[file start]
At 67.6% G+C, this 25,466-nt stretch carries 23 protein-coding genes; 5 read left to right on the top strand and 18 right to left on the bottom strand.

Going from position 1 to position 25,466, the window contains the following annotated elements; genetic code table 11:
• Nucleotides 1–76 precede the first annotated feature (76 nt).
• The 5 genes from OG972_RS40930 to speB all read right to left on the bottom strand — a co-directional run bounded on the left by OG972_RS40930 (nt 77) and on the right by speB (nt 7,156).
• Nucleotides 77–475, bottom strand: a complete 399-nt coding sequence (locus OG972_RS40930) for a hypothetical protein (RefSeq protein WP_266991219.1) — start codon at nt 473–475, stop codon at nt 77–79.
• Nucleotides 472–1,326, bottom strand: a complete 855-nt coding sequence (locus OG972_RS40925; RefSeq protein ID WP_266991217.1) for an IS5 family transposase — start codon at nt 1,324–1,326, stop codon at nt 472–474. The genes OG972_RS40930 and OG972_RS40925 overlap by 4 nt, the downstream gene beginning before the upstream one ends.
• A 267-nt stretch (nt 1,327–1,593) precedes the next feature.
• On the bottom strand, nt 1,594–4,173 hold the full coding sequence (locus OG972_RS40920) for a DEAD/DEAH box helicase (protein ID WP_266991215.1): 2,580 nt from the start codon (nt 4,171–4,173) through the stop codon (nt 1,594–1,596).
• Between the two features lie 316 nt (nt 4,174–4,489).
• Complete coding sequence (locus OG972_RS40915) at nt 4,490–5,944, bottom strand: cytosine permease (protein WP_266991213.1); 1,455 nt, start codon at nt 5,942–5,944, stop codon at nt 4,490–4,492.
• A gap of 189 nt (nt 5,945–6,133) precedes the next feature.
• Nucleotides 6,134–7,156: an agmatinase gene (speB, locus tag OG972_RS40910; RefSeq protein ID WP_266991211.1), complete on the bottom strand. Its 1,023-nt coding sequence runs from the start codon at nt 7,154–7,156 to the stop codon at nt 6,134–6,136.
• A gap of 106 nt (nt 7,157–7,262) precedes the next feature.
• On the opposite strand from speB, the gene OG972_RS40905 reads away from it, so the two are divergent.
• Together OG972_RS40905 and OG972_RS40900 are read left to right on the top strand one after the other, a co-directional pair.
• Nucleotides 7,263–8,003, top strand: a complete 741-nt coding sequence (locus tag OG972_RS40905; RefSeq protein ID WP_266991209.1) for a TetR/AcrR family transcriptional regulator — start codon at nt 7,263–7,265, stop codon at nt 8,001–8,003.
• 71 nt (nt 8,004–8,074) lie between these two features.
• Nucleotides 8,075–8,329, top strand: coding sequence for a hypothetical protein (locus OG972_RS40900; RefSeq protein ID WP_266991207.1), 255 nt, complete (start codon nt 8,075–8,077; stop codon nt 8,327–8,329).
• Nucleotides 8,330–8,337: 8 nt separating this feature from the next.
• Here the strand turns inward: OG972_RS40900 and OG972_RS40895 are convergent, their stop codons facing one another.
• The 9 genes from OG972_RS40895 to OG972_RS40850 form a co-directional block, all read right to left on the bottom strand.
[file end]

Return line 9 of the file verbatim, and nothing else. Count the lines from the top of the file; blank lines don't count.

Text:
• Between the two features lie 316 nt (nt 4,174–4,489).